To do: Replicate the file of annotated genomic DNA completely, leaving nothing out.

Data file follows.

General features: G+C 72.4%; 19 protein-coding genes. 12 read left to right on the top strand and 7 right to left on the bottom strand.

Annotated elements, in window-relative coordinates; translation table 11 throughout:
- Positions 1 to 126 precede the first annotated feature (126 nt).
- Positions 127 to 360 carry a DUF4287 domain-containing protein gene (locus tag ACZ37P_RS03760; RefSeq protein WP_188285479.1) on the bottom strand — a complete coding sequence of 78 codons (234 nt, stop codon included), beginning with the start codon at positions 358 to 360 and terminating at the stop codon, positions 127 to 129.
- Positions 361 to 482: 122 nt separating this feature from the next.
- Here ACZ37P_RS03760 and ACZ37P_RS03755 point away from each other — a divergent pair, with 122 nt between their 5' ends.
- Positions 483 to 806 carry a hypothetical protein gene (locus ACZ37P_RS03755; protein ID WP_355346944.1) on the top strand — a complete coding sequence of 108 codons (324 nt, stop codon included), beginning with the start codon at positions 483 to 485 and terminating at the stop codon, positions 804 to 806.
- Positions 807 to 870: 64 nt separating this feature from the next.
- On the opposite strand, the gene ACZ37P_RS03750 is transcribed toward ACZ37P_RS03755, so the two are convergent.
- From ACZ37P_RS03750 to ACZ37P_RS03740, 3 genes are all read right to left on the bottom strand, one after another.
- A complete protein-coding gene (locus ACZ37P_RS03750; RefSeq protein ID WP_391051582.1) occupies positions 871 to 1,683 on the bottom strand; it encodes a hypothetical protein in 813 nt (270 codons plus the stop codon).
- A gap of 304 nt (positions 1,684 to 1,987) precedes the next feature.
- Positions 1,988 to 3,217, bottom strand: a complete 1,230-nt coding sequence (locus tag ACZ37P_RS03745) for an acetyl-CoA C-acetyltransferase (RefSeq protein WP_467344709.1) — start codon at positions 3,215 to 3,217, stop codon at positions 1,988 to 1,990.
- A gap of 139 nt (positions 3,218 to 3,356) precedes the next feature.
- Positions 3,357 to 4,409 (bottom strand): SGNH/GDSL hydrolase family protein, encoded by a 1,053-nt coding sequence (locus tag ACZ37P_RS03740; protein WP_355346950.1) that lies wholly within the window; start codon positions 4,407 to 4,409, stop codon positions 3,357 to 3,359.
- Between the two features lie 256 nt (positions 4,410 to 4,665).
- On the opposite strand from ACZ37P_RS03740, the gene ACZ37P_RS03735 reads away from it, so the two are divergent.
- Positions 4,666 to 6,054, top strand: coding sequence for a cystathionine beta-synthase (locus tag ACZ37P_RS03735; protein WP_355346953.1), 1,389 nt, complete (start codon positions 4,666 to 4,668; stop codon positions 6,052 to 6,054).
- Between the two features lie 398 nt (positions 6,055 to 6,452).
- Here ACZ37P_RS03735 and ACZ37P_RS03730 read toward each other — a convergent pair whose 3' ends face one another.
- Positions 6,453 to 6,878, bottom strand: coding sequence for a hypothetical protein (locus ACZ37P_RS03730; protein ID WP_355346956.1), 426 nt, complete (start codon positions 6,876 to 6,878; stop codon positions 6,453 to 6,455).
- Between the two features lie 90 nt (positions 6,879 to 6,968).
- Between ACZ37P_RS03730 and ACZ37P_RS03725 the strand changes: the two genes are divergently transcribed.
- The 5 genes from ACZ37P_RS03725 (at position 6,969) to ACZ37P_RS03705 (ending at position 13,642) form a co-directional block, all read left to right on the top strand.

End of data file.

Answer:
General features: G+C 72.4%; 19 protein-coding genes. 12 read left to right on the top strand and 7 right to left on the bottom strand.

Annotated elements, in window-relative coordinates; translation table 11 throughout:
- Positions 1 to 126 precede the first annotated feature (126 nt).
- Positions 127 to 360 carry a DUF4287 domain-containing protein gene (locus tag ACZ37P_RS03760; RefSeq protein WP_188285479.1) on the bottom strand — a complete coding sequence of 78 codons (234 nt, stop codon included), beginning with the start codon at positions 358 to 360 and terminating at the stop codon, positions 127 to 129.
- Positions 361 to 482: 122 nt separating this feature from the next.
- Here ACZ37P_RS03760 and ACZ37P_RS03755 point away from each other — a divergent pair, with 122 nt between their 5' ends.
- Positions 483 to 806 carry a hypothetical protein gene (locus ACZ37P_RS03755; protein ID WP_355346944.1) on the top strand — a complete coding sequence of 108 codons (324 nt, stop codon included), beginning with the start codon at positions 483 to 485 and terminating at the stop codon, positions 804 to 806.
- Positions 807 to 870: 64 nt separating this feature from the next.
- On the opposite strand, the gene ACZ37P_RS03750 is transcribed toward ACZ37P_RS03755, so the two are convergent.
- From ACZ37P_RS03750 to ACZ37P_RS03740, 3 genes are all read right to left on the bottom strand, one after another.
- A complete protein-coding gene (locus ACZ37P_RS03750; RefSeq protein ID WP_391051582.1) occupies positions 871 to 1,683 on the bottom strand; it encodes a hypothetical protein in 813 nt (270 codons plus the stop codon).
- A gap of 304 nt (positions 1,684 to 1,987) precedes the next feature.
- Positions 1,988 to 3,217, bottom strand: a complete 1,230-nt coding sequence (locus tag ACZ37P_RS03745) for an acetyl-CoA C-acetyltransferase (RefSeq protein WP_467344709.1) — start codon at positions 3,215 to 3,217, stop codon at positions 1,988 to 1,990.
- A gap of 139 nt (positions 3,218 to 3,356) precedes the next feature.
- Positions 3,357 to 4,409 (bottom strand): SGNH/GDSL hydrolase family protein, encoded by a 1,053-nt coding sequence (locus tag ACZ37P_RS03740; protein WP_355346950.1) that lies wholly within the window; start codon positions 4,407 to 4,409, stop codon positions 3,357 to 3,359.
- Between the two features lie 256 nt (positions 4,410 to 4,665).
- On the opposite strand from ACZ37P_RS03740, the gene ACZ37P_RS03735 reads away from it, so the two are divergent.
- Positions 4,666 to 6,054, top strand: coding sequence for a cystathionine beta-synthase (locus tag ACZ37P_RS03735; protein WP_355346953.1), 1,389 nt, complete (start codon positions 4,666 to 4,668; stop codon positions 6,052 to 6,054).
- Between the two features lie 398 nt (positions 6,055 to 6,452).
- Here ACZ37P_RS03735 and ACZ37P_RS03730 read toward each other — a convergent pair whose 3' ends face one another.
- Positions 6,453 to 6,878, bottom strand: coding sequence for a hypothetical protein (locus ACZ37P_RS03730; protein ID WP_355346956.1), 426 nt, complete (start codon positions 6,876 to 6,878; stop codon positions 6,453 to 6,455).
- Between the two features lie 90 nt (positions 6,879 to 6,968).
- Between ACZ37P_RS03730 and ACZ37P_RS03725 the strand changes: the two genes are divergently transcribed.
- The 5 genes from ACZ37P_RS03725 (at position 6,969) to ACZ37P_RS03705 (ending at position 13,642) form a co-directional block, all read left to right on the top strand.